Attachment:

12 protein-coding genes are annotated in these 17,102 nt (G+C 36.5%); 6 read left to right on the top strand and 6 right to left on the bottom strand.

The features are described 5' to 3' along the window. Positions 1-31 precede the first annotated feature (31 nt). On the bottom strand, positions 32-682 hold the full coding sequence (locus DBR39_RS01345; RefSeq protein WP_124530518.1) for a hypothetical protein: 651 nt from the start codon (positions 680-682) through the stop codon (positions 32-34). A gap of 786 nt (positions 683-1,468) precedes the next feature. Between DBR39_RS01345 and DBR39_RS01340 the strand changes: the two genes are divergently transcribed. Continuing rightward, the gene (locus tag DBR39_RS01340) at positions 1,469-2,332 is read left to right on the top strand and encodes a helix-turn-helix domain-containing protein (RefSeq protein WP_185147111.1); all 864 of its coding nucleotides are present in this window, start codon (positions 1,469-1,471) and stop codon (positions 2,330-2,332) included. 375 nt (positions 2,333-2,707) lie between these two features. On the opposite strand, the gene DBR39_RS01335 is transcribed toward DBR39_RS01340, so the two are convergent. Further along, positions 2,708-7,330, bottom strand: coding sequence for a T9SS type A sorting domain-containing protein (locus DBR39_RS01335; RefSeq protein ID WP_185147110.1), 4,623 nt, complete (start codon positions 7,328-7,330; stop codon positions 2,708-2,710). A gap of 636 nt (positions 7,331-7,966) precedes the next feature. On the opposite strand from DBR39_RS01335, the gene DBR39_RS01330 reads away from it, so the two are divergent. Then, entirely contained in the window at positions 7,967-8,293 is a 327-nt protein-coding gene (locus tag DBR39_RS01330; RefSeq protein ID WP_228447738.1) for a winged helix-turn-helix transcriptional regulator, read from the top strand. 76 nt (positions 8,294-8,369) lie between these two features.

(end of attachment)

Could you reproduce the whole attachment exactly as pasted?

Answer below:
12 protein-coding genes are annotated in these 17,102 nt (G+C 36.5%); 6 read left to right on the top strand and 6 right to left on the bottom strand.

The features are described 5' to 3' along the window. Positions 1-31 precede the first annotated feature (31 nt). On the bottom strand, positions 32-682 hold the full coding sequence (locus DBR39_RS01345; RefSeq protein WP_124530518.1) for a hypothetical protein: 651 nt from the start codon (positions 680-682) through the stop codon (positions 32-34). A gap of 786 nt (positions 683-1,468) precedes the next feature. Between DBR39_RS01345 and DBR39_RS01340 the strand changes: the two genes are divergently transcribed. Continuing rightward, the gene (locus tag DBR39_RS01340) at positions 1,469-2,332 is read left to right on the top strand and encodes a helix-turn-helix domain-containing protein (RefSeq protein WP_185147111.1); all 864 of its coding nucleotides are present in this window, start codon (positions 1,469-1,471) and stop codon (positions 2,330-2,332) included. 375 nt (positions 2,333-2,707) lie between these two features. On the opposite strand, the gene DBR39_RS01335 is transcribed toward DBR39_RS01340, so the two are convergent. Further along, positions 2,708-7,330, bottom strand: coding sequence for a T9SS type A sorting domain-containing protein (locus DBR39_RS01335; RefSeq protein ID WP_185147110.1), 4,623 nt, complete (start codon positions 7,328-7,330; stop codon positions 2,708-2,710). A gap of 636 nt (positions 7,331-7,966) precedes the next feature. On the opposite strand from DBR39_RS01335, the gene DBR39_RS01330 reads away from it, so the two are divergent. Then, entirely contained in the window at positions 7,967-8,293 is a 327-nt protein-coding gene (locus tag DBR39_RS01330; RefSeq protein ID WP_228447738.1) for a winged helix-turn-helix transcriptional regulator, read from the top strand. 76 nt (positions 8,294-8,369) lie between these two features.